It’s our second installment of Musicians Talk Making It, where we sit down with a local Brooklyn musician to talk about how they found some traction in the local scene. It’s where we tap someone who’s had some success to share advice on getting started, tips for saving dough, borrowing equipment and triple cheese pizza. This week we talk with Bushwick-based Katie Capri vocalist/ guitarist of Fern Mayo, recommended for fans of 90’s indie pop, riot grrrl, and classic teen horror film Jawbreaker, from which they get their name. (Full disclosure: Capri also used to write occasionally for this very website, where she discovered pizza beer, so you know you can trust her taste.) (more…)
We live in a city rife with creativity. Creativity takes many forms: from your cousin’s girlfriend selling her homemade succulent necklaces at Rock n Shop, to your friend’s theatre company doing a minimalist production of Macbeth in a shipping container, to all kinds of music. If you want to put your own music out there, it can be daunting to even think about starting to play out, whether you are an experienced guitar player or you played the autoharp at Pete’s Candy Store’s open mic that one time.
So we at Brokelyn decided that we’d start doing this thing where we sit down with a real, live, New York City musician and ask them how they got started, to prove that it’s not so scary out there. And, because we’re Brokelyn, how much it cost to “make it.” So, for this inaugural round of Musicians Talk Making It, we sat down with Pierce Lightning, lead singer of Brooklyn-based band CUTTERS, who call themselves “survival punk” because they use music as a coping mechanism. (more…)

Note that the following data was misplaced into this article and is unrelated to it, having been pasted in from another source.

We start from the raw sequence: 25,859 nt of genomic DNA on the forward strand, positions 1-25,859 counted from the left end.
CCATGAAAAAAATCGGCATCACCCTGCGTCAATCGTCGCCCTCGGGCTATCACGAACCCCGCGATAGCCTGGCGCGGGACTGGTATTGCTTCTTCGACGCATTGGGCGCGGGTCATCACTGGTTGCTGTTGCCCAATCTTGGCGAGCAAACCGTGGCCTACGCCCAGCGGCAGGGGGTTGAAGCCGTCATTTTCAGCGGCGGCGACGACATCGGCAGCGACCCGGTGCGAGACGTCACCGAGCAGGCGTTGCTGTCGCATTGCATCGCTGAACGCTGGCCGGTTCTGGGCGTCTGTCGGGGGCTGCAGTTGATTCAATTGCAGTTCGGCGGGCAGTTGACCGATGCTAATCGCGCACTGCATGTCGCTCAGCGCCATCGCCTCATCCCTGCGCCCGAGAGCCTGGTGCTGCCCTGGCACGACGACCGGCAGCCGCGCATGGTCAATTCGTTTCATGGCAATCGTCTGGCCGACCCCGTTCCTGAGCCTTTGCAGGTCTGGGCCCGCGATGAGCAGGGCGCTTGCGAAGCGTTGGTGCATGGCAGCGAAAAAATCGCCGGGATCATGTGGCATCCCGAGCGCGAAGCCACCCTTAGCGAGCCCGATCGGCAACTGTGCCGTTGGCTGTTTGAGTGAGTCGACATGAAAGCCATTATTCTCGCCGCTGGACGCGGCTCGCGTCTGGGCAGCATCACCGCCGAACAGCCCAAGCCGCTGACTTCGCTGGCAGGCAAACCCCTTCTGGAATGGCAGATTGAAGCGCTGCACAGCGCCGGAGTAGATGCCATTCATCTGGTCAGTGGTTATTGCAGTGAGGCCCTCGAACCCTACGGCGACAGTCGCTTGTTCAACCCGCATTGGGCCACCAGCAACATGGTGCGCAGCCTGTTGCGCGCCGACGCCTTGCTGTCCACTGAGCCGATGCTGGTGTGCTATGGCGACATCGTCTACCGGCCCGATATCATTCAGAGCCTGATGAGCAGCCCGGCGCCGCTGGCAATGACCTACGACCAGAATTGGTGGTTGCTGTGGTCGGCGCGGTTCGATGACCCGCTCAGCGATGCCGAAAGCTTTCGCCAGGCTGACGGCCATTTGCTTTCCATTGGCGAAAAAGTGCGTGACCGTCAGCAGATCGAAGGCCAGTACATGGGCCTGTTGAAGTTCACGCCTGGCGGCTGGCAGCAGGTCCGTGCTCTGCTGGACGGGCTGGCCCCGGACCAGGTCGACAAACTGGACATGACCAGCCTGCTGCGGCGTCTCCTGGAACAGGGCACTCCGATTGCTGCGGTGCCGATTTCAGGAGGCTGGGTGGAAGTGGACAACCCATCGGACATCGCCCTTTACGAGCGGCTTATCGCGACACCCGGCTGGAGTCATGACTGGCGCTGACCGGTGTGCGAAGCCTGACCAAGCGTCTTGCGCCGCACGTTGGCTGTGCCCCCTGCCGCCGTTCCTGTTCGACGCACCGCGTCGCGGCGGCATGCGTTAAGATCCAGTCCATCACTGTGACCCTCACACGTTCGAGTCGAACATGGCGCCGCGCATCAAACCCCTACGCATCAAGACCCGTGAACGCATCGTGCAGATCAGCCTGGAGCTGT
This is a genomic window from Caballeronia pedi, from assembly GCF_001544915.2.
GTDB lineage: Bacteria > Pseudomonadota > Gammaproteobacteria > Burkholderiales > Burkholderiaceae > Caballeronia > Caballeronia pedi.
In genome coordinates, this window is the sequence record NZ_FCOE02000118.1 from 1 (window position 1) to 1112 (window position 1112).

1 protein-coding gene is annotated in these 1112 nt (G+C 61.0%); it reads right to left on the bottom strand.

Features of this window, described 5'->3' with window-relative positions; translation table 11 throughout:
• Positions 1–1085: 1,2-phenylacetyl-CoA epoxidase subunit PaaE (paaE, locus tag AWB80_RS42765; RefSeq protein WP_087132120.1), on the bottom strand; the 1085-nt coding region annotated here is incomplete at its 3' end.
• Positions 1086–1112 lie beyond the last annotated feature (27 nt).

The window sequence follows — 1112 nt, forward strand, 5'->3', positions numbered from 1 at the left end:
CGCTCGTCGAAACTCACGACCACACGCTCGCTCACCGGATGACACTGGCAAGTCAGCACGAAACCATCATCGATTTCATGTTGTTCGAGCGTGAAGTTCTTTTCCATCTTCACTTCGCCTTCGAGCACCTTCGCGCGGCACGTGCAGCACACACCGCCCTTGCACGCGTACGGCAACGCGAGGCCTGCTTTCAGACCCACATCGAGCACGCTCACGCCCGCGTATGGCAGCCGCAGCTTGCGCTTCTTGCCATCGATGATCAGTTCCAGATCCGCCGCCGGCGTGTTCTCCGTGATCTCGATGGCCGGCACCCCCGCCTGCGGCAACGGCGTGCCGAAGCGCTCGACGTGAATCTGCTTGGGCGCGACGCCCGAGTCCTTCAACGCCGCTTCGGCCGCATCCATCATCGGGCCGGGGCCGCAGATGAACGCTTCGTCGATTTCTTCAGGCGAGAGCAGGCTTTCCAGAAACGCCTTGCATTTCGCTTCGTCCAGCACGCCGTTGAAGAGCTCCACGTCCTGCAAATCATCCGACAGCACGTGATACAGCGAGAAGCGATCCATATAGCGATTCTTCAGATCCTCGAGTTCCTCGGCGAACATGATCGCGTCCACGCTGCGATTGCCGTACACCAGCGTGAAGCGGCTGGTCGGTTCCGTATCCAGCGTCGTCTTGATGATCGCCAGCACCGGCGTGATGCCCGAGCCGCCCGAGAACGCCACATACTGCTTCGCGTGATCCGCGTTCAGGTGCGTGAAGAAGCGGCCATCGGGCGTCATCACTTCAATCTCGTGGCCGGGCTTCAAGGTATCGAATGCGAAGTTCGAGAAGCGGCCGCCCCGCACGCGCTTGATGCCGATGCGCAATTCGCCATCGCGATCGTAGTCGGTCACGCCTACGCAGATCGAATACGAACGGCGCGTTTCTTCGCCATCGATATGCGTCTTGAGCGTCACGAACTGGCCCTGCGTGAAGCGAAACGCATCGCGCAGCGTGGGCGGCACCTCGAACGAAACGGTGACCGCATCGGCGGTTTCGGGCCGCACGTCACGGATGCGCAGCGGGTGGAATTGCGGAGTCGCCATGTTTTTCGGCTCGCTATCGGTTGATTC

The Way Station is one of the city’s best free venues to book and has room for your giant stand up bass. via Flickr user The All-Nite Images
Imagine that you’re a musician in New York City, home of 8,000 bands trying to play the same venues, and someone approaches YOU on the Internet, saying they like YOUR music and want YOU to play a show. How cool is that?! Pretty cool. But you look again at the email. It’s actually a booking company that expects you to sell a certain amount of tickets. They are unclear about what will happen if you don’t sell enough tickets, but they ask that you sign an “e-contract” stating that you WILL sell tickets AND YOU’LL LIKE IT!
There are some venues in New York City that host what are known as pay-to-play gigs: a venue will say to an artist, “you can play here, but only if you agree to sell X number of tickets. Plus, you’ll be on the hook for whatever money you don’t make if you DON’T sell X number of tickets.” But there is an alternative. There are tons of places in the city where you can play a show for free. We’ve put together a list of NYC’s best venues for local musicians that won’t make you pay just to get on the stage, along with some tips on booking a show.(more…)